My good friend John Losey shared a piece in one of his recent IntoWisdom monthly newsletters (sign up HERE to follow John's thought provoking work). He let me repost here at OnTeamBuilding - it fits in well with our ongoing conversations. Even though 'novel' (or 'Cool') activities are enticing, John reminds us to keep our focus on the outcomes, the purpose of what the activities are for - to learn and grow together. It's about what happens within the group during the activity. It's not about the activity itself.
Avoiding the Novelty Trap by John Losey
When asked to create a program, course, or event, I get excited. I want to build the most unique and compelling experience possible. Too often, I go directly to inventing something new or novel. Something that nobody has experienced and is uniquely mine.
I avoid things I've done before, even the ones that work, for something novel and original. I want to "Wow" them with something cool.
The pursuit of something "cool" is a dangerous and time-consuming practice. This pursuit of originality can distract me from meeting the client's desired outcomes. I prioritize the novelty and uniqueness of an activity, presentation, or exercise overlooking for the successful things I've done before that are far more likely to be effective.
Stephen Covey's second habit of highly effective people is "begin with the end in mind." I've encountered these words of wisdom in several different forms. "Management by Objective," "Focus on the Outcomes," and "Start your planning by focusing on success."
When I focus on "Wowing" the client with unique and novel programming, I toss out the wisdom of focusing first on the outcomes and objectives.
Instead of clearly defining success and looking for the best approaches to reaching that success, I spend time, energy, and resources building something that may or may not take the program in the right direction. It may be cool, but it may not work.
With a clear understanding of the outcomes, my first step should be to look back on similar successful programs. What have I done before that will take me toward success? Can I use any of these or adapt them to fit into this program? If you've been designing or delivering programs for any amount of time, your experience has created a rich resource of options.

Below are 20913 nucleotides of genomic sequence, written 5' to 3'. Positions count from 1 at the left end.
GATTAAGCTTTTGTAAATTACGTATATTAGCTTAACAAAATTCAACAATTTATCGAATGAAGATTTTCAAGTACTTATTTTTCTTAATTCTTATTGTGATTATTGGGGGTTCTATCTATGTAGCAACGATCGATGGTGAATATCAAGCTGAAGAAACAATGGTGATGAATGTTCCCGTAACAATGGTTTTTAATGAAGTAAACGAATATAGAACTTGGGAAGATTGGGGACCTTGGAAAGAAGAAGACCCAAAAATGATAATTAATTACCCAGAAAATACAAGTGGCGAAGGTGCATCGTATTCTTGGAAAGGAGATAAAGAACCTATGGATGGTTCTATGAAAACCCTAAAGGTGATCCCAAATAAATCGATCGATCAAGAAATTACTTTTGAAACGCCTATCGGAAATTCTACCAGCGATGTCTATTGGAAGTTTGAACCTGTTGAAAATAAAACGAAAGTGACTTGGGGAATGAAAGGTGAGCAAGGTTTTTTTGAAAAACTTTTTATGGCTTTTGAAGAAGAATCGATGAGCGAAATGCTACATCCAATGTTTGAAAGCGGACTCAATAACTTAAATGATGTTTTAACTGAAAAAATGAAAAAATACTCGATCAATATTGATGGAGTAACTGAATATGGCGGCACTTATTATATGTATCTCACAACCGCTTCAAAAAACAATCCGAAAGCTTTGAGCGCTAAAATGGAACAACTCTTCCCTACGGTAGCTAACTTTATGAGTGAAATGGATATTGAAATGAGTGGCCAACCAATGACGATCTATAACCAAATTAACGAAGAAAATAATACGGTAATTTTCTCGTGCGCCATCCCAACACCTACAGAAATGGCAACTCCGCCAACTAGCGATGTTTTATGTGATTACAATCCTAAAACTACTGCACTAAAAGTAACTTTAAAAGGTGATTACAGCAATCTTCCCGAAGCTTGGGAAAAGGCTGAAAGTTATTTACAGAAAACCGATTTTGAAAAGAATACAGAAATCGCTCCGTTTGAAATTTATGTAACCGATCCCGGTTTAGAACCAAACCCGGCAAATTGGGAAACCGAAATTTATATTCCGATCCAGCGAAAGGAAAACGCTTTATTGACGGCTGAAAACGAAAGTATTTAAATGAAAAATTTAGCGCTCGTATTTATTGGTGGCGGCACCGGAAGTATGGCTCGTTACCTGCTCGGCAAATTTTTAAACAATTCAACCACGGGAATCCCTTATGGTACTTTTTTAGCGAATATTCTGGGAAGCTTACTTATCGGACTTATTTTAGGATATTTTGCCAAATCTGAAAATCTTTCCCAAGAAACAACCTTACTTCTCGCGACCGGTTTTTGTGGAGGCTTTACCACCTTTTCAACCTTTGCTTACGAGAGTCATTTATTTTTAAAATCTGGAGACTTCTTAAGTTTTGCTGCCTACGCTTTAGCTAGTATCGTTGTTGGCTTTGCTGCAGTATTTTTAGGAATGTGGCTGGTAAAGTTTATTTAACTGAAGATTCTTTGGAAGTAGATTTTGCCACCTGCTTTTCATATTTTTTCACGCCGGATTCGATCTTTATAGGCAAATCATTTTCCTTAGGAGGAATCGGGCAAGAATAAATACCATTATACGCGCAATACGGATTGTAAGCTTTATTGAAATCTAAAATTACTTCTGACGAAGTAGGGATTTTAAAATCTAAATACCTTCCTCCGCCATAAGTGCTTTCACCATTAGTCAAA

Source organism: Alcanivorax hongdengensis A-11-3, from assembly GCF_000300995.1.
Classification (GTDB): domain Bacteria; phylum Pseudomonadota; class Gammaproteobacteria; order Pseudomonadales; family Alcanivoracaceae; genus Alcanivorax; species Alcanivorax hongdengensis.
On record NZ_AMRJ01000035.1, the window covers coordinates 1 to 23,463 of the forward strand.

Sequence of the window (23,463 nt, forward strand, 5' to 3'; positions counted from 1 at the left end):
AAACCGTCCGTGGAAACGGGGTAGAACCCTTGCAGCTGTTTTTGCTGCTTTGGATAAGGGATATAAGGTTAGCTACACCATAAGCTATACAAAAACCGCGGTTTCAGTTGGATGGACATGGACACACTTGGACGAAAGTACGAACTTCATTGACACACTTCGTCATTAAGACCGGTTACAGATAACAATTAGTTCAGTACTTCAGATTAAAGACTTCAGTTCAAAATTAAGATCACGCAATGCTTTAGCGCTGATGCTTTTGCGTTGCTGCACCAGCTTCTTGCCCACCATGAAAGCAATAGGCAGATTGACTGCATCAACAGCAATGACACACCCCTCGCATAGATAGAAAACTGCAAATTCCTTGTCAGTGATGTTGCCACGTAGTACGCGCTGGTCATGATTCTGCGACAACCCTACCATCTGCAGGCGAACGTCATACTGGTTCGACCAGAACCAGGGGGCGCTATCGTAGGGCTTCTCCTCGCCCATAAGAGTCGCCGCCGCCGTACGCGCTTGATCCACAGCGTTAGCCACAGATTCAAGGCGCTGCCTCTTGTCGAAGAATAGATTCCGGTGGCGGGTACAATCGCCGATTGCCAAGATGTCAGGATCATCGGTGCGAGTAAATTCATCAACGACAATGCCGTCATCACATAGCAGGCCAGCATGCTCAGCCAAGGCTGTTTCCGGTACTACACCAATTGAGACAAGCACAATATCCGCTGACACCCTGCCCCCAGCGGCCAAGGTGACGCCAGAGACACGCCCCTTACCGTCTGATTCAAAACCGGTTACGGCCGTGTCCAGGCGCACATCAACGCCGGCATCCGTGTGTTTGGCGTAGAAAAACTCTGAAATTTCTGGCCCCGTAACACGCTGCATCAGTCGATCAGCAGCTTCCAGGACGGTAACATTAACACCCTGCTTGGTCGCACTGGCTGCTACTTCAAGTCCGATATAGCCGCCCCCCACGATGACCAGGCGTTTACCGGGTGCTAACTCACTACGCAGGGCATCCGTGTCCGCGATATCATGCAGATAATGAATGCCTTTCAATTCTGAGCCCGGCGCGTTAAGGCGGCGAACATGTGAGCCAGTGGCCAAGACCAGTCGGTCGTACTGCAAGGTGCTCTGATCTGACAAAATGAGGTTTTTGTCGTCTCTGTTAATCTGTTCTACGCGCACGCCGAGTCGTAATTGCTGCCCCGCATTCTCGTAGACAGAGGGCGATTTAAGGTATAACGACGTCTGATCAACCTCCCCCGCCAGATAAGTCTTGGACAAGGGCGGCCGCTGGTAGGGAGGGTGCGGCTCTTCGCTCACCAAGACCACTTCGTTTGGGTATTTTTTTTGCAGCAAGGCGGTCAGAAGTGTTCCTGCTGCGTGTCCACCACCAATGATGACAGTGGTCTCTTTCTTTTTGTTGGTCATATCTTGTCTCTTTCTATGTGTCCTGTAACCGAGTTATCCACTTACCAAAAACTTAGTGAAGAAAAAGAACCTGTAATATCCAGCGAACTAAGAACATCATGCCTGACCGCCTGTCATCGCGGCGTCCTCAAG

This bank of proven ideas should be the first place you look as you construct a path to success.
You will, most likely, find something that fits or can be adapted. If not, you may want to explore more novel and creative options. You don't have to start from scratch or totally "reinvent the wheel." Can you combine existing ideas or frame existing resources in new ways? Before you post to the internet for ideas, seek out trusted advisors and admired professionals to ask for insights and bouncing ideas off. If you still feel stumped, you may want to turn to social media for as a last resort.
Another option you may want to consider is if you're a good fit for this project. Just because you're asked doesn't mean you should take it. If you are struggling to find successful experiences from your past, you may want to think about who you know might fit better. See if they would be willing to collaborate with you or even take over the project. Referrals offer a great way to build strong professional connections. If you're in over your head, ask for help.
While the allure of creating something completely new and unique can be tempting, it is crucial to approach program, course, or event design with a focus on the desired outcomes and objectives.
By heeding Stephen Covey's wisdom to "begin with the end in mind," we can avoid the pitfalls of chasing novelty at the expense of effectiveness. Instead, we should tap into our wealth of past successful experiences, drawing from a bank of proven ideas and approaches. We can explore more innovative options, seeking insights from trusted advisors and professionals if necessary. Remember, starting from scratch is not always the best path; combining existing ideas or reaching out for collaboration can yield fruitful results. If the project proves overwhelming or outside our expertise, it is wise to consider alternative collaborators or seek help.
We can build strong connections and deliver impactful experiences by prioritizing outcomes and leveraging past successes.
Thank you John. We appreciate the share!
All the best,
Chris Cavert, Ed.D.
P.S. Would you like a super-quick update when new OnTeamBuilding content is posted? Just fill out the form below and then click the big blue button. I'll keep you posted.
OnTeamBuilding is a forum for like-minded people to share ideas and experiences related to team building.
FREE Team Building
Dr. Chris Cavert is an educator, author and trainer. His passion is helping team builders learn and grow.